HomeFood & BeverageMartino Ruggieri: who is the most loved Apulian chef in France

Martino Ruggieri: who is the most loved Apulian chef in France

No hot comments: Martino Ruggierion social networks, leaves the words of the joyous shout of his team gathered in front of the screen for the news of his second Michelin star Maison Ruggieri Paris. An outstanding result if you consider that the restaurant on Rue Treilhard, in the eighth arrondissement of the French capital, opened its doors only in the fall of 2022. Two stars in less than two years: an almost impossible result that speaks of the great success of an Italian who moved France.

Yes, because this result brings a little celebration in Puglia too, in Martina Franca, where the chef was born and raised before embarking on the path of haute cuisine. The path that led him over the years to the greatest: Riccardo Camanini on Lake Garda (one of the best in the world, according to The 50 best restaurants in the world), Heinz Beck in Rome (three Michelin stars) andAtelier de Joel Rebuchon, the first of the two sacred monsters of French cuisine whose techniques Ruggieri learned. It’s the second Yannick Alenohis great teacher (and great cultivator of talents) who makes him a chef in his own Pavilion Ledoyenbefore giving him the nod (and suggesting the name) for his solo restaurant project.

The kitchen of Maison Ruggieri

Martino Ruggieri’s idea of ​​the Parisian dining room is built around an intimate restaurant, which tastes “homey”, but on a special occasion. A place where you can serve someone «generous, exploratory, avant-garde cuisine».

The menu Maison Ruggieri evolves with the seasons, drawing on the products of local suppliers such as Crèmerie Delacour, a historic dairy in the eighth arrondissement of Paris (where the butter and cheeses come from) or Moulins de Chérisy, a family company from which the chef gets the flour for his breads.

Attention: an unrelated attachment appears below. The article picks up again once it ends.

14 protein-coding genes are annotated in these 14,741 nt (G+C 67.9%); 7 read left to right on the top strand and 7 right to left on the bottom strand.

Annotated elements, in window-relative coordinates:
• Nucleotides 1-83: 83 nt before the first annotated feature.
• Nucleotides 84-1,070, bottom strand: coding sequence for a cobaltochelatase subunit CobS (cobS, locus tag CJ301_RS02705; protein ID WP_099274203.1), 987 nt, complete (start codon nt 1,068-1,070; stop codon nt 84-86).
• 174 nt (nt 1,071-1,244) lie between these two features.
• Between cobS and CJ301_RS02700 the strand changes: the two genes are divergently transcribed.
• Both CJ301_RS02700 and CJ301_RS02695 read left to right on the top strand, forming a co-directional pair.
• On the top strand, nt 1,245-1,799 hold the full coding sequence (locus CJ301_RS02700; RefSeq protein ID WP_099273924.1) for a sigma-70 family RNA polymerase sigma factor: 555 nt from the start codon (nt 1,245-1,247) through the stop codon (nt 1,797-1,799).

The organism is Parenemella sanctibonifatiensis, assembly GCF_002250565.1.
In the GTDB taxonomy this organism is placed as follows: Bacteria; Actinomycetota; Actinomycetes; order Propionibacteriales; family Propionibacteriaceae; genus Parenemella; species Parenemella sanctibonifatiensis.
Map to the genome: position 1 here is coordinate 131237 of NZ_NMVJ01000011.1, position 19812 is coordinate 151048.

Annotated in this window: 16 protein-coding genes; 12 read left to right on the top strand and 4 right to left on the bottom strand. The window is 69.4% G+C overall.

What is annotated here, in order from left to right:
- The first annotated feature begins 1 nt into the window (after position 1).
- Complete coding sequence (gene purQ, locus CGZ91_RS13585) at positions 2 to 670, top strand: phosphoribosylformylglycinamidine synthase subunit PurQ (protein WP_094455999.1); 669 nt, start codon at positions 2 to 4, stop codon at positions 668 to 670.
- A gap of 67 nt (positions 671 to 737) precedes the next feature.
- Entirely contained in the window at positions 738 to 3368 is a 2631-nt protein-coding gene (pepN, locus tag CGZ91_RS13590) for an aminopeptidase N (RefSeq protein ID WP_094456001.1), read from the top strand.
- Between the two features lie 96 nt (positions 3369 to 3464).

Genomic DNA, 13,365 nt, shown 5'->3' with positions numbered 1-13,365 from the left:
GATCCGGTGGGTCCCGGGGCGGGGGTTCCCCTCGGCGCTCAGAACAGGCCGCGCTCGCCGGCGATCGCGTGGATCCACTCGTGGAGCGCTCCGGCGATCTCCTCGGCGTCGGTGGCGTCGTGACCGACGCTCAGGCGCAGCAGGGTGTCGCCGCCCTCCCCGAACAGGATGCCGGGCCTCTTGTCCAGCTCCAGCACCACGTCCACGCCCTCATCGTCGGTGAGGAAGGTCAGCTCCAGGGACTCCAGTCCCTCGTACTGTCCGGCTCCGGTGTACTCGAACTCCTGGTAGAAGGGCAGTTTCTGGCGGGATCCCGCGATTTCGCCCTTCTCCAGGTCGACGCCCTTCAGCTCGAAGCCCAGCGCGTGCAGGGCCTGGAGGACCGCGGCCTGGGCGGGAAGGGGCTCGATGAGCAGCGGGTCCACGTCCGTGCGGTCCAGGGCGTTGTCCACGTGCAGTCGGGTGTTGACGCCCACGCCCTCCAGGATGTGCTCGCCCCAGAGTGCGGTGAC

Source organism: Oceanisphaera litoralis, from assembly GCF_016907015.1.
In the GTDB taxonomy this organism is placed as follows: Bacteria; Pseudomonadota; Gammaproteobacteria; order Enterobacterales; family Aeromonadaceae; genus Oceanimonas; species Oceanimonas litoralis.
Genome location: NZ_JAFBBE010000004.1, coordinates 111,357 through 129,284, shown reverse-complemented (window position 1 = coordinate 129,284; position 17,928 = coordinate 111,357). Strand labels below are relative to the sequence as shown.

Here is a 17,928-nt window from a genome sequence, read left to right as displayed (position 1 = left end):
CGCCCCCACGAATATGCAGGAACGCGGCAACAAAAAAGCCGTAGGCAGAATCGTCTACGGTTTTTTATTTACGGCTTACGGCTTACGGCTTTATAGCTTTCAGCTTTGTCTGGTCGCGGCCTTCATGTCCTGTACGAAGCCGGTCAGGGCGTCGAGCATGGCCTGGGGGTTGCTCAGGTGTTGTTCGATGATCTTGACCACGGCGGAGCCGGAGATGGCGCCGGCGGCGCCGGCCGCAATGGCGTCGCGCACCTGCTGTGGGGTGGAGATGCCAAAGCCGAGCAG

Very modern (and commendable too). the zero-waste philosophy approach, with very little food waste thanks also to the use of fermentation and drying processes for vegetables, meats and other products. Not only from a culinary point of view: Martino Ruggieri, with the idea of ​​reusing leftovers, too transformed from chef to sculptor. “Almost four years ago, a huge amount of food was ordered during a reception,” he says. “At the end of the service, the observation was alarming: there was tons of residue.”

Martino Ruggieri, who is the most loved Apulian chef in France

From there, together with the Maison Ruggieri team, was born the idea of ​​reusing them to create works of art, drying them and turning them into something else, something malleable. “We layered these leathers on the soles and dried them for a long time under very specific conditions, thus creating a new material,” explains Ruggieri. “The drying process created elegant architectural sculptures. From there, a world opened up. Of course, there were setbacks with some leftover food, but that’s the very essence of experimentation. Today we have developed the process and are able to incorporate seaweed, vegetables and even the bones of cuts of meat used in the kitchen to create sculptures.”

Source: VanityFair

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